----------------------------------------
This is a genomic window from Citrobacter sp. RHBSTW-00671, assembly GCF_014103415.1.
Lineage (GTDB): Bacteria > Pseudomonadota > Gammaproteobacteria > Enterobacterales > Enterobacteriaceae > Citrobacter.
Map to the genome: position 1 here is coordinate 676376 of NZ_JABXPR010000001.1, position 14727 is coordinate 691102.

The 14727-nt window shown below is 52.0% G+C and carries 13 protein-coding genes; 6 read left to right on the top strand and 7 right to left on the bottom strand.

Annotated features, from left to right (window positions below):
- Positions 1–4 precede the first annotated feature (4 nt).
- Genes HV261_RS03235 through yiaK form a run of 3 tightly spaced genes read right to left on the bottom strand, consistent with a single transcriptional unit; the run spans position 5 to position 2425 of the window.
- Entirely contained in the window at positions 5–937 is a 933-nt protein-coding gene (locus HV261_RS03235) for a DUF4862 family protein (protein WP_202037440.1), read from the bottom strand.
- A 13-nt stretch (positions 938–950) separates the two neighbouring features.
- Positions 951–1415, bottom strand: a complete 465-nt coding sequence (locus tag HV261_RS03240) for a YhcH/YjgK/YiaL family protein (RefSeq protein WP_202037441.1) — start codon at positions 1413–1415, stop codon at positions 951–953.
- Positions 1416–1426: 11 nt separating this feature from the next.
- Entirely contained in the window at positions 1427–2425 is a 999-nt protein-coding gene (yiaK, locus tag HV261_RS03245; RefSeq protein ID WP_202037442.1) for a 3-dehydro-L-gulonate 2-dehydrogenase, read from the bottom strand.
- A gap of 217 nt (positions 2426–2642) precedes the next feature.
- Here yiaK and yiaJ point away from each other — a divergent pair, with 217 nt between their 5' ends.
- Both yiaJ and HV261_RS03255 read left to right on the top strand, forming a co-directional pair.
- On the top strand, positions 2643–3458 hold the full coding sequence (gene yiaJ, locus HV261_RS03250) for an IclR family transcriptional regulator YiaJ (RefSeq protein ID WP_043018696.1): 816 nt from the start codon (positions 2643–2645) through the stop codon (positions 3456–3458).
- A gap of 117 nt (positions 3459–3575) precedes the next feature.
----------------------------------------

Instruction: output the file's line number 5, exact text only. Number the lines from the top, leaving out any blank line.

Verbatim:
Annotated features, from left to right (window positions below):